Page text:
Orlando Magic Trade Deadline: There's no perfect target
The Tyus Jones Target
Many Orlando Magic fans have focused on the point guard position, specifically on Washington Wizards guard Tyus Jones.
They see Jones' 12.1 points per game, 6.3 assists per game and 39.9 percent 3-point shooting (on 3.7 attempts per game for the speedy Washington Wizards) as exactly what the team needs offensively.
He is a high-assist, low-turnover (0.9 turnovers per game as a first-time starter, and he has never averaged more than 1.0 turnovers per game) guard who can work off the ball as a catch-and-shoot option.
With the Wizards playing at a breakneck pace and speed, Jones makes 40.8 percent of his catch-and-shoot 3-pointers (placing him in the top quarter of the league). He makes 46.9 percent of his corner threes this year.
Maybe he is not the volume 3-point shooter the Magic might need to become a better 3-point threat. But he is a threat. Defenses have to account for him.
Just like they have to account for him as a playmaker and a passer. He adds 18.16 points per 75 possessions off assists and +1.98 role-adjusted assist points per 75 possessions, according to Basketball-Index (essentially saying he is a good passer and creator for his role).
For a Magic team in desperate need of offense, everyone has to ask why they wouldn't go for a player like this.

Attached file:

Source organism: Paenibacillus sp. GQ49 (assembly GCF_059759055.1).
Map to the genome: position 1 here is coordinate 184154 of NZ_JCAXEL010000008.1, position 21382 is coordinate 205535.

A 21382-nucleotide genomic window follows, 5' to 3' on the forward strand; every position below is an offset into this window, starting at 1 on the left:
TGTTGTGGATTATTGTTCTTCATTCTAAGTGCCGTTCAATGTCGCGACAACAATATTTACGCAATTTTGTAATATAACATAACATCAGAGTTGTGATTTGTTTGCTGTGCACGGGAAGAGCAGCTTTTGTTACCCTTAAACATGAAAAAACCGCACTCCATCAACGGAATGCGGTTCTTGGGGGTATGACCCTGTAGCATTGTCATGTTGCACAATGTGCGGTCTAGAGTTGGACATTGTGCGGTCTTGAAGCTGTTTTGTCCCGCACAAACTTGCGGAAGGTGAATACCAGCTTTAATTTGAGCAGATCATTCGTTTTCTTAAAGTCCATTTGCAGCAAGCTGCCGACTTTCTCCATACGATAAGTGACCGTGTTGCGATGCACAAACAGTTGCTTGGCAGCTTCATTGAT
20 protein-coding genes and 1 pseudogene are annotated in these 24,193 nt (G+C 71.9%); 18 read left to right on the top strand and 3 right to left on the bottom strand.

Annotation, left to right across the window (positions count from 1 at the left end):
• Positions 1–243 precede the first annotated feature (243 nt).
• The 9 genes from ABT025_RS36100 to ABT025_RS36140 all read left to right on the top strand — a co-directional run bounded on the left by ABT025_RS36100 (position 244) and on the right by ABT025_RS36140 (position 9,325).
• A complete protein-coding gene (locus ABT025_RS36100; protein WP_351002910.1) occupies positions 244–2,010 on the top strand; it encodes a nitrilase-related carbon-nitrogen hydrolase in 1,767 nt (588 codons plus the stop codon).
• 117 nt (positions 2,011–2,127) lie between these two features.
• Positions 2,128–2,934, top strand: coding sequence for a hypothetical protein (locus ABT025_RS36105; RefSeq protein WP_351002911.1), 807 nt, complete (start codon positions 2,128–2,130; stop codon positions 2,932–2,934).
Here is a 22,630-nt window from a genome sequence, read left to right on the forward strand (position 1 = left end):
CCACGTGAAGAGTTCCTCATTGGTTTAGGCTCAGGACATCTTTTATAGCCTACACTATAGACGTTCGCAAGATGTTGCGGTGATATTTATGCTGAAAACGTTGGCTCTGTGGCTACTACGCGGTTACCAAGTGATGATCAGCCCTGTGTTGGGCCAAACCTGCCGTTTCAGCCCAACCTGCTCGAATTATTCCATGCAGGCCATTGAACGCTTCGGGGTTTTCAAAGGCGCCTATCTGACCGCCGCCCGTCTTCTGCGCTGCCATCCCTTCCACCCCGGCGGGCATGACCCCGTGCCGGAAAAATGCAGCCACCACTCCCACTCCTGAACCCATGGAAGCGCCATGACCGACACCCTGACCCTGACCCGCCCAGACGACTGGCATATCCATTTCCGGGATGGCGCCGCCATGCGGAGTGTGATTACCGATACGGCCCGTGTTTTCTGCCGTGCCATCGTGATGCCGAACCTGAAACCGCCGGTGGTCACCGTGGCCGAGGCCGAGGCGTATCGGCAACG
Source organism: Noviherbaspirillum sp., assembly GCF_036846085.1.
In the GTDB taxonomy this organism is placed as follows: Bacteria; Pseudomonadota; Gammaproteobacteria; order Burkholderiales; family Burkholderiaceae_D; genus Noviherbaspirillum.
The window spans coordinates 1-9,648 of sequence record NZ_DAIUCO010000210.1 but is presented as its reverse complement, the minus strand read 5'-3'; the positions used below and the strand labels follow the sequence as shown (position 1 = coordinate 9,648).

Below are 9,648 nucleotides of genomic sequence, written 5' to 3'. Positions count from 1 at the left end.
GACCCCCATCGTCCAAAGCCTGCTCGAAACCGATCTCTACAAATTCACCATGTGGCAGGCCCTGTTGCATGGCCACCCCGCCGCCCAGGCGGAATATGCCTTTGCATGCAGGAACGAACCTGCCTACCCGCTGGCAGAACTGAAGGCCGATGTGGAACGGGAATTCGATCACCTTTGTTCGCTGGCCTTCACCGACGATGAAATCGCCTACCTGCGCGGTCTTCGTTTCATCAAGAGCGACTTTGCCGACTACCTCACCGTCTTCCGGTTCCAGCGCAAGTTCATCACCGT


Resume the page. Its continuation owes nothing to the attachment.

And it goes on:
There are concerns, though. There is no such thing as a perfect addition to the team. Every player will require others to step up to cover his weaknesses, just like a player like Jones could help cover the Magic's 3-point weakness. There is always a new dynamic that emerges.
With Jones, specifically, he lacks the size the Magic typically like. At 6-foot-1, Jones is on the small end, going against the Magic's penchant to seek size and versatility. Running a switching scheme with Jones on the floor would be hard.
That size does spell trouble on the defensive end -- not that the Wizards are a great defensive team this year. The Wizards have a 123.0 defensive rating with Jones on the floor, the worst mark of any player on a bad defensive team in the Wizards (they have a 119.8 defensive rating overall).
That may not all be on Jones.
He averages 1.43 steals per 75 possessions and 2.43 deflections per 75 possessions. At least, there would be some suggestion that Jones can be a disruptive defender with a better defensive scheme and better defenders around him.
But there is mystery there. It is uncertain.
So the question returns to the Magic: How much would a player like Jones' shooting be worth? How much do they think they can cover for any shortcomings, real or perceived?